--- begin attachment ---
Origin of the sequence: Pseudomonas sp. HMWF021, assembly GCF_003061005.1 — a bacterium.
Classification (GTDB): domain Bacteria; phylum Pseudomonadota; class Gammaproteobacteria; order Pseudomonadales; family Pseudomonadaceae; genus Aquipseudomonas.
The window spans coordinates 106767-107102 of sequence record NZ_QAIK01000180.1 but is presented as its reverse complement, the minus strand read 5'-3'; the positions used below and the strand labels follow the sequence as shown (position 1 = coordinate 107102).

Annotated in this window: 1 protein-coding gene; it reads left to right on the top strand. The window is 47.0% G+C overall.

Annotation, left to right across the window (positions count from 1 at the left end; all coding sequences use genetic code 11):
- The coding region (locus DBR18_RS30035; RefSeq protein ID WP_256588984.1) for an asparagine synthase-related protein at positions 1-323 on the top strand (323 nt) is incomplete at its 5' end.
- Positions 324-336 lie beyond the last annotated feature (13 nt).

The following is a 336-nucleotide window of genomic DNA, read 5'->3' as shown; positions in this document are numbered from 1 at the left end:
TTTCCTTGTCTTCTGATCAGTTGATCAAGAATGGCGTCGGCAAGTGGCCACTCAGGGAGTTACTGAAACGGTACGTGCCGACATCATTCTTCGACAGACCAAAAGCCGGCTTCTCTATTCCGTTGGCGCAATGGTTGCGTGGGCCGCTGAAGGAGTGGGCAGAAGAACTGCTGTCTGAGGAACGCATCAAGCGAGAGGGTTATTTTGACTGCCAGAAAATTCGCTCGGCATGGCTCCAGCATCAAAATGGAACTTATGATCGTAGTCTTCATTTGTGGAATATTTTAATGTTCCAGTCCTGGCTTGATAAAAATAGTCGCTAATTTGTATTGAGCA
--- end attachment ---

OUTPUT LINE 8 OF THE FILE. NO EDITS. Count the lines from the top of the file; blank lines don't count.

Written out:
The following is a 336-nucleotide window of genomic DNA, read 5'->3' as shown; positions in this document are numbered from 1 at the left end: